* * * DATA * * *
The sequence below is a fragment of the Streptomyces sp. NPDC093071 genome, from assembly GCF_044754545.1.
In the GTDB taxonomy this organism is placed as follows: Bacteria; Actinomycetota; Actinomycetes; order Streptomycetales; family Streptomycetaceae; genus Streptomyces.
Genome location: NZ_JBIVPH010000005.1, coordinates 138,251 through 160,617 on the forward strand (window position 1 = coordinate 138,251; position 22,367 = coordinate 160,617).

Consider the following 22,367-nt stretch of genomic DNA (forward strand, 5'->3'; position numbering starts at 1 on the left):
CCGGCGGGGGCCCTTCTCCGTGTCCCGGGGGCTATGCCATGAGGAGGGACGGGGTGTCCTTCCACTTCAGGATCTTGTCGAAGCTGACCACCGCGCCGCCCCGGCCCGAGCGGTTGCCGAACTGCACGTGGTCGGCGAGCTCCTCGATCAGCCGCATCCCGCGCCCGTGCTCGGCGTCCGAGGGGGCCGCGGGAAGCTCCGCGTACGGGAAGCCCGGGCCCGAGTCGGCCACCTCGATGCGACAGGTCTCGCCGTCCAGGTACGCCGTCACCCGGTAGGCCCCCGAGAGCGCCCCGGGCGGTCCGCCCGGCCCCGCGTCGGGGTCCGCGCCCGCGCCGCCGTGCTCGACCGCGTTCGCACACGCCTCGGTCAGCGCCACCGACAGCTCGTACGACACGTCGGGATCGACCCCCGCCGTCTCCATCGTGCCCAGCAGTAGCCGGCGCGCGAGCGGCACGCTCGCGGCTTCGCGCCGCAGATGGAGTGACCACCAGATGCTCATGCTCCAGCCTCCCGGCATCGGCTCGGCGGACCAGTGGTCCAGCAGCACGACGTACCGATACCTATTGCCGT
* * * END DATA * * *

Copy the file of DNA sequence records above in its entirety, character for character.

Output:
The sequence below is a fragment of the Streptomyces sp. NPDC093071 genome, from assembly GCF_044754545.1.
In the GTDB taxonomy this organism is placed as follows: Bacteria; Actinomycetota; Actinomycetes; order Streptomycetales; family Streptomycetaceae; genus Streptomyces.
Genome location: NZ_JBIVPH010000005.1, coordinates 138,251 through 160,617 on the forward strand (window position 1 = coordinate 138,251; position 22,367 = coordinate 160,617).

Consider the following 22,367-nt stretch of genomic DNA (forward strand, 5'->3'; position numbering starts at 1 on the left):
CCGGCGGGGGCCCTTCTCCGTGTCCCGGGGGCTATGCCATGAGGAGGGACGGGGTGTCCTTCCACTTCAGGATCTTGTCGAAGCTGACCACCGCGCCGCCCCGGCCCGAGCGGTTGCCGAACTGCACGTGGTCGGCGAGCTCCTCGATCAGCCGCATCCCGCGCCCGTGCTCGGCGTCCGAGGGGGCCGCGGGAAGCTCCGCGTACGGGAAGCCCGGGCCCGAGTCGGCCACCTCGATGCGACAGGTCTCGCCGTCCAGGTACGCCGTCACCCGGTAGGCCCCCGAGAGCGCCCCGGGCGGTCCGCCCGGCCCCGCGTCGGGGTCCGCGCCCGCGCCGCCGTGCTCGACCGCGTTCGCACACGCCTCGGTCAGCGCCACCGACAGCTCGTACGACACGTCGGGATCGACCCCCGCCGTCTCCATCGTGCCCAGCAGTAGCCGGCGCGCGAGCGGCACGCTCGCGGCTTCGCGCCGCAGATGGAGTGACCACCAGATGCTCATGCTCCAGCCTCCCGGCATCGGCTCGGCGGACCAGTGGTCCAGCAGCACGACGTACCGATACCTATTGCCGT